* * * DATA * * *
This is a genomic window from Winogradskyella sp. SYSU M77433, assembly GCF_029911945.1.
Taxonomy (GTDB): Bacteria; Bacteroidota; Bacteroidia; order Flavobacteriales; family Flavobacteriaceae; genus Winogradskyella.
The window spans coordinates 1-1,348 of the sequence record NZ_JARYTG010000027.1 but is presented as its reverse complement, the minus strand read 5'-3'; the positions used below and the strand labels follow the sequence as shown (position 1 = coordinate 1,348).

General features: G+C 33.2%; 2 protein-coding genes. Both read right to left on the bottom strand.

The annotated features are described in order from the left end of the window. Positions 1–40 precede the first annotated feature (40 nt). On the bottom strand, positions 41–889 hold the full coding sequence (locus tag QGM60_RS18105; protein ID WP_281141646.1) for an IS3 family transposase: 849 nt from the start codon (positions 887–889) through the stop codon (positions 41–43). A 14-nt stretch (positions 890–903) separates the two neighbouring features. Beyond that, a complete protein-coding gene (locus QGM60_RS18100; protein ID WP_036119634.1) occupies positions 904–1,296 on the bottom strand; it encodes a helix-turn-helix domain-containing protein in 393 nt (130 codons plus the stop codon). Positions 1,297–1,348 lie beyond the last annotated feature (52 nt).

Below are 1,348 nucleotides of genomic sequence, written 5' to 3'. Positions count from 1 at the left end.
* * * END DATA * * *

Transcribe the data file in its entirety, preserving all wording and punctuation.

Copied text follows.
This is a genomic window from Winogradskyella sp. SYSU M77433, assembly GCF_029911945.1.
Taxonomy (GTDB): Bacteria; Bacteroidota; Bacteroidia; order Flavobacteriales; family Flavobacteriaceae; genus Winogradskyella.
The window spans coordinates 1-1,348 of the sequence record NZ_JARYTG010000027.1 but is presented as its reverse complement, the minus strand read 5'-3'; the positions used below and the strand labels follow the sequence as shown (position 1 = coordinate 1,348).

General features: G+C 33.2%; 2 protein-coding genes. Both read right to left on the bottom strand.

The annotated features are described in order from the left end of the window. Positions 1–40 precede the first annotated feature (40 nt). On the bottom strand, positions 41–889 hold the full coding sequence (locus tag QGM60_RS18105; protein ID WP_281141646.1) for an IS3 family transposase: 849 nt from the start codon (positions 887–889) through the stop codon (positions 41–43). A 14-nt stretch (positions 890–903) separates the two neighbouring features. Beyond that, a complete protein-coding gene (locus QGM60_RS18100; protein ID WP_036119634.1) occupies positions 904–1,296 on the bottom strand; it encodes a helix-turn-helix domain-containing protein in 393 nt (130 codons plus the stop codon). Positions 1,297–1,348 lie beyond the last annotated feature (52 nt).

Below are 1,348 nucleotides of genomic sequence, written 5' to 3'. Positions count from 1 at the left end.